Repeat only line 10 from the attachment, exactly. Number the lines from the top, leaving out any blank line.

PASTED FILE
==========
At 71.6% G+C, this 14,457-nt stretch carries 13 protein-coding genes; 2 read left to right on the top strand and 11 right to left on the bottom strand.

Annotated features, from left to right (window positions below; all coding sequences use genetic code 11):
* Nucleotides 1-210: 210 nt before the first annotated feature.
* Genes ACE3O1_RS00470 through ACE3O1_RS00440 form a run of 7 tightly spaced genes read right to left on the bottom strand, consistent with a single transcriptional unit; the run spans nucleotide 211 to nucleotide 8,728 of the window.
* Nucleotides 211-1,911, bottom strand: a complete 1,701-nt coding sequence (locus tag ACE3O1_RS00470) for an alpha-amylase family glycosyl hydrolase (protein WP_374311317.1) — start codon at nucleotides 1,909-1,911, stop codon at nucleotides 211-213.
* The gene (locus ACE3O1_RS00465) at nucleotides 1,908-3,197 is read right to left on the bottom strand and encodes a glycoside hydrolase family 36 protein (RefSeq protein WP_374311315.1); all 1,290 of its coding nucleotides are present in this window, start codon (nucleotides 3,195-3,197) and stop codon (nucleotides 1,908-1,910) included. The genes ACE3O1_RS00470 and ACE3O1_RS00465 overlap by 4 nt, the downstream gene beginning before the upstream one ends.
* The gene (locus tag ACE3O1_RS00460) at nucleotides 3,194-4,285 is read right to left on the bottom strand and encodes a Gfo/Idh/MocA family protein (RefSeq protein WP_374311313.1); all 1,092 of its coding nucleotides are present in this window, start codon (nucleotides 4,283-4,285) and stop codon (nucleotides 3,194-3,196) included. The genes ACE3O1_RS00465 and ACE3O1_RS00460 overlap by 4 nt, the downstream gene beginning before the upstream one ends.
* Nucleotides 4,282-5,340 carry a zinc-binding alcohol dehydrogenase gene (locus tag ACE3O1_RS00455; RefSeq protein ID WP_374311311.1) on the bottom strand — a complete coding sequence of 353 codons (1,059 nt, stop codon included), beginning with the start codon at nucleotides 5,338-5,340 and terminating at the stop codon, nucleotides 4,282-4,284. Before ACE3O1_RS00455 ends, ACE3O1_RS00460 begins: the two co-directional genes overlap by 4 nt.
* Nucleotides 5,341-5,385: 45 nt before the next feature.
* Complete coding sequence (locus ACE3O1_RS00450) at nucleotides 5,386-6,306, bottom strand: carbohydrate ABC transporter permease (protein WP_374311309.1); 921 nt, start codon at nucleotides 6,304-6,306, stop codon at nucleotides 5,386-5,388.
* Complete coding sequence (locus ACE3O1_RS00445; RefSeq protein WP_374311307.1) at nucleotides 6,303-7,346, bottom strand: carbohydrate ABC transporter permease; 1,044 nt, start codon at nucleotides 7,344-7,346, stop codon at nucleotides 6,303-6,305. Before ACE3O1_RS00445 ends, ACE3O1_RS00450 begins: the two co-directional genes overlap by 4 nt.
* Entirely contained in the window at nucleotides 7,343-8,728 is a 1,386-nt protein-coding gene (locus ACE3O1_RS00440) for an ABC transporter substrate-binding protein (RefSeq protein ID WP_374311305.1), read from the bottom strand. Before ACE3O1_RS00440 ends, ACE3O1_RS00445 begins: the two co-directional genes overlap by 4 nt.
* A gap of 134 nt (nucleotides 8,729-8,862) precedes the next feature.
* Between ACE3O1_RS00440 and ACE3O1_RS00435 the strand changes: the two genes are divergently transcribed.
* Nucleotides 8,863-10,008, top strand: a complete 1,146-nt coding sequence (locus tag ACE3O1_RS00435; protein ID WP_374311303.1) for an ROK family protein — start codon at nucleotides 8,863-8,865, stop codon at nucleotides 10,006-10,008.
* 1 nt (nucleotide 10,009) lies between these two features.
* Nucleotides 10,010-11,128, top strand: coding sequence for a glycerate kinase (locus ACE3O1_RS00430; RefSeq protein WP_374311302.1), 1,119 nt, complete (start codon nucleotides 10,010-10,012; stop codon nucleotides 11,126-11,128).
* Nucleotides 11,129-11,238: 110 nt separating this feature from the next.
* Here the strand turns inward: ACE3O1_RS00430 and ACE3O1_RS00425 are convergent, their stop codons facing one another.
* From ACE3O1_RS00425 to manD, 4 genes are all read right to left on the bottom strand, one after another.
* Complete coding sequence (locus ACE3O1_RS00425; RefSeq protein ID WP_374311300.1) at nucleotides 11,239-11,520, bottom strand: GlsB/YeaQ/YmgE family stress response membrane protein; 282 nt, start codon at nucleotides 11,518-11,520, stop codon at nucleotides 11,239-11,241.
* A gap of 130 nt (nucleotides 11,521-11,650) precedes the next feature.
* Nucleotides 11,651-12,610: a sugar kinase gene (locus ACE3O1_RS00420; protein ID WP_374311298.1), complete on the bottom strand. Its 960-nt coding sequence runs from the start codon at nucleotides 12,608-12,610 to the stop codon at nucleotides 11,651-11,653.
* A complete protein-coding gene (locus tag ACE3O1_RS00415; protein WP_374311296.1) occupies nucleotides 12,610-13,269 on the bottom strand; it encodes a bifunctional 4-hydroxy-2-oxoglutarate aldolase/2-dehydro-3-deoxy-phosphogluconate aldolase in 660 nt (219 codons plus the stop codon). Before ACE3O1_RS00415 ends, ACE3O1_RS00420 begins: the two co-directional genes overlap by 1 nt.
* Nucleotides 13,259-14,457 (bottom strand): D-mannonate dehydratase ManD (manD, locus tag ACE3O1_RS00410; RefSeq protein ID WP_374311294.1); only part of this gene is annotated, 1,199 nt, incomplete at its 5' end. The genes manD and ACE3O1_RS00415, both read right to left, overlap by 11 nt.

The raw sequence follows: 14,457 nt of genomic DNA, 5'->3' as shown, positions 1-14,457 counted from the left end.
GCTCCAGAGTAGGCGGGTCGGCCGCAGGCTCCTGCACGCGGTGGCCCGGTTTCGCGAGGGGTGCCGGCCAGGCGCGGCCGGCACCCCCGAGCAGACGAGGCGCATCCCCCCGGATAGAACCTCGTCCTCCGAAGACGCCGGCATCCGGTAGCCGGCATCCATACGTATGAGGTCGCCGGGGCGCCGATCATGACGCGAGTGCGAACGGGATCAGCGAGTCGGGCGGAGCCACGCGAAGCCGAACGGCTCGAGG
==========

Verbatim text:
* Complete coding sequence (locus ACE3O1_RS00450) at nucleotides 5,386-6,306, bottom strand: carbohydrate ABC transporter permease (protein WP_374311309.1); 921 nt, start codon at nucleotides 6,304-6,306, stop codon at nucleotides 5,386-5,388.